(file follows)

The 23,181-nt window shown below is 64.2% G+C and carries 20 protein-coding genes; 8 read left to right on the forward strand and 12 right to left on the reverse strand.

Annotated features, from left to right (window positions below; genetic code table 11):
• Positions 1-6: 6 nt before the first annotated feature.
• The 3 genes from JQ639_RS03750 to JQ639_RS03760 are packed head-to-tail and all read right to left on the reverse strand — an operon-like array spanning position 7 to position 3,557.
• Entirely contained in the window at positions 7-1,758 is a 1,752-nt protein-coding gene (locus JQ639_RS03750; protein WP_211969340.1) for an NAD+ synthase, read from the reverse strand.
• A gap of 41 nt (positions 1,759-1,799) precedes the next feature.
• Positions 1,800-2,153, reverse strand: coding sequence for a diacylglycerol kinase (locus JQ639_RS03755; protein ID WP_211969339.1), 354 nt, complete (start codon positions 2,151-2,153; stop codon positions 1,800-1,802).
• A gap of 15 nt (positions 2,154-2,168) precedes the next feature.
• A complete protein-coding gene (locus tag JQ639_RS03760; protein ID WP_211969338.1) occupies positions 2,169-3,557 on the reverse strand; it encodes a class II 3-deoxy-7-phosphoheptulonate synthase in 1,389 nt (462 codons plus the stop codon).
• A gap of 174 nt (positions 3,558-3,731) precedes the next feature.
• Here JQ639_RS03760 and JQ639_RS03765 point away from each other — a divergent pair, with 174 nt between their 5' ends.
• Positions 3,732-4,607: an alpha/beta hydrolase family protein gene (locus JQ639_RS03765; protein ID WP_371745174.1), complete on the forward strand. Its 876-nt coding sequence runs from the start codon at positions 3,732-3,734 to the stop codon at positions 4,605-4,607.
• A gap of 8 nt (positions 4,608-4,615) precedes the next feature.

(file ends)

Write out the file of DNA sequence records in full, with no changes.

The 23,181-nt window shown below is 64.2% G+C and carries 20 protein-coding genes; 8 read left to right on the forward strand and 12 right to left on the reverse strand.

Annotated features, from left to right (window positions below; genetic code table 11):
• Positions 1-6: 6 nt before the first annotated feature.
• The 3 genes from JQ639_RS03750 to JQ639_RS03760 are packed head-to-tail and all read right to left on the reverse strand — an operon-like array spanning position 7 to position 3,557.
• Entirely contained in the window at positions 7-1,758 is a 1,752-nt protein-coding gene (locus JQ639_RS03750; protein WP_211969340.1) for an NAD+ synthase, read from the reverse strand.
• A gap of 41 nt (positions 1,759-1,799) precedes the next feature.
• Positions 1,800-2,153, reverse strand: coding sequence for a diacylglycerol kinase (locus JQ639_RS03755; protein ID WP_211969339.1), 354 nt, complete (start codon positions 2,151-2,153; stop codon positions 1,800-1,802).
• A gap of 15 nt (positions 2,154-2,168) precedes the next feature.
• A complete protein-coding gene (locus tag JQ639_RS03760; protein ID WP_211969338.1) occupies positions 2,169-3,557 on the reverse strand; it encodes a class II 3-deoxy-7-phosphoheptulonate synthase in 1,389 nt (462 codons plus the stop codon).
• A gap of 174 nt (positions 3,558-3,731) precedes the next feature.
• Here JQ639_RS03760 and JQ639_RS03765 point away from each other — a divergent pair, with 174 nt between their 5' ends.
• Positions 3,732-4,607: an alpha/beta hydrolase family protein gene (locus JQ639_RS03765; protein ID WP_371745174.1), complete on the forward strand. Its 876-nt coding sequence runs from the start codon at positions 3,732-3,734 to the stop codon at positions 4,605-4,607.
• A gap of 8 nt (positions 4,608-4,615) precedes the next feature.